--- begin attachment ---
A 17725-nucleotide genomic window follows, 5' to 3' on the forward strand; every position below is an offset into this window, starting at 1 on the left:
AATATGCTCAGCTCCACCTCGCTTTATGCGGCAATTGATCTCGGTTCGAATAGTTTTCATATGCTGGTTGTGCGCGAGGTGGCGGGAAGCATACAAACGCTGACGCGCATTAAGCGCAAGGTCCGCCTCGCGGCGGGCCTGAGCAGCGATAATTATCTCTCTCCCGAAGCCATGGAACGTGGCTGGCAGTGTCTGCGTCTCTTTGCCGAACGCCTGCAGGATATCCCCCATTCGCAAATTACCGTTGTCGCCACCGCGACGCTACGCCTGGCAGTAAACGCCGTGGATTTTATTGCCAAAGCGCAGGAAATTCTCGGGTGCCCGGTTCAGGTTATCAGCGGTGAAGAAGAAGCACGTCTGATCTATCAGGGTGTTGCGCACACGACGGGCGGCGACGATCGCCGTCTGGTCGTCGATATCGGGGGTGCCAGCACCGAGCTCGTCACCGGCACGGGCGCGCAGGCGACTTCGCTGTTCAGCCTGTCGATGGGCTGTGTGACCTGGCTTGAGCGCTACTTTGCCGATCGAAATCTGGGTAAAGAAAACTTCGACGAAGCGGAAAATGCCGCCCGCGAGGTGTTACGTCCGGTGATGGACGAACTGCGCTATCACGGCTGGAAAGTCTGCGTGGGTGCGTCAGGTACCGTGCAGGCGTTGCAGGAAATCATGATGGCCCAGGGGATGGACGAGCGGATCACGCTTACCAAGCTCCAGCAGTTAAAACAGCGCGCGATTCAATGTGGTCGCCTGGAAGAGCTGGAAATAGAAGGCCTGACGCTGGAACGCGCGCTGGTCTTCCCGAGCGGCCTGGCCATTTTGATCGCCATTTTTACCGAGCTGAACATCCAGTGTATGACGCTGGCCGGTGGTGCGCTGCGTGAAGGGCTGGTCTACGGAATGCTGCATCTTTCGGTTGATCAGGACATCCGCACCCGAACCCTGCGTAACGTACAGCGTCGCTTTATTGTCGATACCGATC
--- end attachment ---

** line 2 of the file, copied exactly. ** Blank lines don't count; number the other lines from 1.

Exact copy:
AATATGCTCAGCTCCACCTCGCTTTATGCGGCAATTGATCTCGGTTCGAATAGTTTTCATATGCTGGTTGTGCGCGAGGTGGCGGGAAGCATACAAACGCTGACGCGCATTAAGCGCAAGGTCCGCCTCGCGGCGGGCCTGAGCAGCGATAATTATCTCTCTCCCGAAGCCATGGAACGTGGCTGGCAGTGTCTGCGTCTCTTTGCCGAACGCCTGCAGGATATCCCCCATTCGCAAATTACCGTTGTCGCCACCGCGACGCTACGCCTGGCAGTAAACGCCGTGGATTTTATTGCCAAAGCGCAGGAAATTCTCGGGTGCCCGGTTCAGGTTATCAGCGGTGAAGAAGAAGCACGTCTGATCTATCAGGGTGTTGCGCACACGACGGGCGGCGACGATCGCCGTCTGGTCGTCGATATCGGGGGTGCCAGCACCGAGCTCGTCACCGGCACGGGCGCGCAGGCGACTTCGCTGTTCAGCCTGTCGATGGGCTGTGTGACCTGGCTTGAGCGCTACTTTGCCGATCGAAATCTGGGTAAAGAAAACTTCGACGAAGCGGAAAATGCCGCCCGCGAGGTGTTACGTCCGGTGATGGACGAACTGCGCTATCACGGCTGGAAAGTCTGCGTGGGTGCGTCAGGTACCGTGCAGGCGTTGCAGGAAATCATGATGGCCCAGGGGATGGACGAGCGGATCACGCTTACCAAGCTCCAGCAGTTAAAACAGCGCGCGATTCAATGTGGTCGCCTGGAAGAGCTGGAAATAGAAGGCCTGACGCTGGAACGCGCGCTGGTCTTCCCGAGCGGCCTGGCCATTTTGATCGCCATTTTTACCGAGCTGAACATCCAGTGTATGACGCTGGCCGGTGGTGCGCTGCGTGAAGGGCTGGTCTACGGAATGCTGCATCTTTCGGTTGATCAGGACATCCGCACCCGAACCCTGCGTAACGTACAGCGTCGCTTTATTGTCGATACCGATC